The Common Good

'12 Years a Slave' — Could It Happen Again?

I watched 12 Years a Slave today. The film is based on Solomon Northup’s autobiography by that name. Northrup was a free black man living in Saratoga, N.Y. He was lured away from his home to Washington, D. C., on the promise of lucrative work and was kidnapped, transported to Louisiana, and sold into slavery. He was rescued 12 years later.

Some of the questions and issues that the movie raises are: What right do people have to own others? Do money and might make right? Unjust laws — such as slave laws — exist. It just goes to show that something can be legal, yet morally wrong. Still, laws come and go. We must not confuse laws with rights, which are universal and enduring truths that do not change. What is true and right and good is always so. So, too, that which is evil is always evil. Even if unjust laws are overturned and abolished, evil can still return in other guises.  

I asked myself as I watched the movie, “Could it happen again?” Some of us may think, “Surely, something like this could never happen in our day.” And yet, people are abducted and sold into various forms of slavery here and abroad on a daily basis. Granted — people are not publicly bought and sold on the slave block in America today because of skin color; however, people are enslaved based on race and class divisions.

I hear that redlining still exists, though cloaked in banking and business subtleties. I see that Jim Crow laws may be returning in many places, now that the Supreme Court has given states the right to oversee their own voting procedures. It is incumbent on us to call on Congress to act upon the Supreme Court’s ruling to put forth a contemporary formula for Section 4 “preclearance” so as to guard against the erosion of voting rights for minorities. The various costs involved in obtaining such things as identification cards for voting makes it difficult for many minorities as well as the young and old to exercise their fundamental democratic right to vote.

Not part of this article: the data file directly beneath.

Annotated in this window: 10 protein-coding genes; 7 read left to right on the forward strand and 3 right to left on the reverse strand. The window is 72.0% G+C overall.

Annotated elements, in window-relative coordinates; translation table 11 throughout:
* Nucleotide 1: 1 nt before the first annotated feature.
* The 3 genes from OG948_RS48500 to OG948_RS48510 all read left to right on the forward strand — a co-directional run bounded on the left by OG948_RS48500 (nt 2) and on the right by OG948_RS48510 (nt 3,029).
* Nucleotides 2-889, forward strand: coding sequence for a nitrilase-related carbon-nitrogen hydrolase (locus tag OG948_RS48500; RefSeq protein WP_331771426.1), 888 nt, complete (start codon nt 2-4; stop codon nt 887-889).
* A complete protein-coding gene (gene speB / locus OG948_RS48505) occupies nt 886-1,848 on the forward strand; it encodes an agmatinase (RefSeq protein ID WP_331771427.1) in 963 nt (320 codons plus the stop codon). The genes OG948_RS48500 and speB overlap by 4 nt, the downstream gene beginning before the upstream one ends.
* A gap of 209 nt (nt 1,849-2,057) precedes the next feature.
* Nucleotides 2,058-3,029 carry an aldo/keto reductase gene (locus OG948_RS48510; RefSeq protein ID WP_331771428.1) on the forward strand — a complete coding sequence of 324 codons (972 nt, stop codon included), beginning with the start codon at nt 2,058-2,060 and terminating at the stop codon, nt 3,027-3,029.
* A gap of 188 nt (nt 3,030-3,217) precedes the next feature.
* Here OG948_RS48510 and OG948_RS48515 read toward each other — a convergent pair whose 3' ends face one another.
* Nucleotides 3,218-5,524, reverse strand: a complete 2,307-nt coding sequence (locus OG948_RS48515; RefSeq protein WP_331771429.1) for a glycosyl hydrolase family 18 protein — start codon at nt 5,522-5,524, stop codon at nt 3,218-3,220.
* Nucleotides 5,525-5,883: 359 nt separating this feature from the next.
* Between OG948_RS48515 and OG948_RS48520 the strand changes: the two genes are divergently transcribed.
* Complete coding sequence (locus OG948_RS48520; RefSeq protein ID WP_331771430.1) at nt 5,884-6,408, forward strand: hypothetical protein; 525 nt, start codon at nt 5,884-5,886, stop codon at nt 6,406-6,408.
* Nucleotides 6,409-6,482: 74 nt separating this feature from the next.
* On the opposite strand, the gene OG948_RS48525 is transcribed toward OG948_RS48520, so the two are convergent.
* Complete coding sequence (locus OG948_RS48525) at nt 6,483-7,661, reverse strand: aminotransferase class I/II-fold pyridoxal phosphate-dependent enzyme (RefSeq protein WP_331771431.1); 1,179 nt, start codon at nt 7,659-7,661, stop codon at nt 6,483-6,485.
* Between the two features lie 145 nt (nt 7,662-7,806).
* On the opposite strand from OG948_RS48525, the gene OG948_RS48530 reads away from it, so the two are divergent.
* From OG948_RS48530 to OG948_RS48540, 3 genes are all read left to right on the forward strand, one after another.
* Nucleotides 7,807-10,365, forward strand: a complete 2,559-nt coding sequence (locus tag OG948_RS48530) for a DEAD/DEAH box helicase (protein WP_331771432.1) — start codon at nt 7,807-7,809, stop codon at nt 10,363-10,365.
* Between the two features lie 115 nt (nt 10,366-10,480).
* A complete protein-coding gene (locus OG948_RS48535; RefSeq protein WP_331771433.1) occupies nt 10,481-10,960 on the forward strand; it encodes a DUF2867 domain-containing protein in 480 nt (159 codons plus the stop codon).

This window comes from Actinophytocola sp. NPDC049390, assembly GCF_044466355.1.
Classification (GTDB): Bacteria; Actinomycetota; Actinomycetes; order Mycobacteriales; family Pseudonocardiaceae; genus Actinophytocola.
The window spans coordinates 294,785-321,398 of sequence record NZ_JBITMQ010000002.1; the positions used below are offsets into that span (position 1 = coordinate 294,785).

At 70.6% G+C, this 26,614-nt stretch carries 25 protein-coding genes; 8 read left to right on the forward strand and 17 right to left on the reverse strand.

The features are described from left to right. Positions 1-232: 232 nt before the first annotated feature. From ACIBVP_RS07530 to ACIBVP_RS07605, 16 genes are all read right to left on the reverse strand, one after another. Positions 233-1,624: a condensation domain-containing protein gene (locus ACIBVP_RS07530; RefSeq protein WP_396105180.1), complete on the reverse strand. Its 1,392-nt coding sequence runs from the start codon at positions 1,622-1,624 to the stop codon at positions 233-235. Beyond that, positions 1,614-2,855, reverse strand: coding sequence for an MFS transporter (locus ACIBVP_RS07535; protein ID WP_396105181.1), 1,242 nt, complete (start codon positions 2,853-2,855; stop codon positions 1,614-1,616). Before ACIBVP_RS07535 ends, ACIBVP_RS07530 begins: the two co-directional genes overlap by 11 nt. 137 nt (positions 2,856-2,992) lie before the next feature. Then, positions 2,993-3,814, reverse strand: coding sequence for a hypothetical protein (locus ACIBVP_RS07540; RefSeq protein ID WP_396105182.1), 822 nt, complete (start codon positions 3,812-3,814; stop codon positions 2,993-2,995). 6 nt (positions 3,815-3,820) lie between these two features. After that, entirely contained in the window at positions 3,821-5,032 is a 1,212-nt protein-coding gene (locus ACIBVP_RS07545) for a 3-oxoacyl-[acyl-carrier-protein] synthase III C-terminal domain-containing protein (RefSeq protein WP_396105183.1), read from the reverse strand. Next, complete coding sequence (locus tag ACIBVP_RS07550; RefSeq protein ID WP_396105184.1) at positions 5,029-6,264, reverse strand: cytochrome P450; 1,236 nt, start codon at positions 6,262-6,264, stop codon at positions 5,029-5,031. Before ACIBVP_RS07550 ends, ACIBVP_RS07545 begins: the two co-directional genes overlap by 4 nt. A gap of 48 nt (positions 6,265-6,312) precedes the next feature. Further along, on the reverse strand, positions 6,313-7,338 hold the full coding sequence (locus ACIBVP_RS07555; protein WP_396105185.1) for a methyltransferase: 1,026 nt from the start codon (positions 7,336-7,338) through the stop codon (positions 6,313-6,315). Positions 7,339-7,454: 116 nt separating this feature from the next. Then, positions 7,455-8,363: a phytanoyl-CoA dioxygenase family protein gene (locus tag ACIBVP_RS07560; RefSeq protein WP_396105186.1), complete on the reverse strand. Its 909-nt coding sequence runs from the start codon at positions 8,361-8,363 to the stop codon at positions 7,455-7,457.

What if those of us who experience privileges that money can buy lose our privileges based on the loss of money? What if the laws change and those who are free and those who own or oppress other people lose their liberty and become slaves, as the film 12 Years a Slave suggests? Most likely, Solomon Northrup hadn’t thought it could happen to him. His slave owner thought it would never happen to him.

What about you and me? What would those of us who are free do differently if we knew the fate of those enslaved in various ways through poverty and economic exploitation or through injustices in the criminal justice system could be our own? Would we seek to free them? Would we seek to change the laws to ensure that laws reflect everyone’s fundamental rights? Would we seek to transform a criminal justice system that imprisons an inordinate percentage of African-American men, far beyond their numbers in the society at large? The prison system is a booming business in many spheres. What can we do to make sure it is not a modern-day slave block?

By becoming vigilant and making sure that such sectors as the government, the market (such as Wall Street, which was once built on the back of the cotton industry), criminal justice, and the educational system cultivate comprehensive reforms for equity so that people no matter their skin color get ahead and never fall back into slavery.

Only as we fight for political, judicial, economic, and educational freedom for all can each of us remain free. As 12 Years a Slave makes clear, something spiritual dies eternally in each of us as we fail to resist evil rather than support those in need. What is needed today, just as in the time of Northrup, is to experience again the better angels of our nature’s touch as we embrace justice, not just for some, but for all.

Paul Louis Metzger, Ph.D., is Professor of Christian Theology & Theology of Culture and Director of The Institute for the Theology of Culture: New Wine, New Wineskins, Multnomah University. He is the author of numerous works, including the award-winning volume, Consuming Jesus: Beyond Race and Class Divisions in a Consumer Church (Eerdmans). He blogs regularly at “Uncommon God, Common Good” at Patheos.

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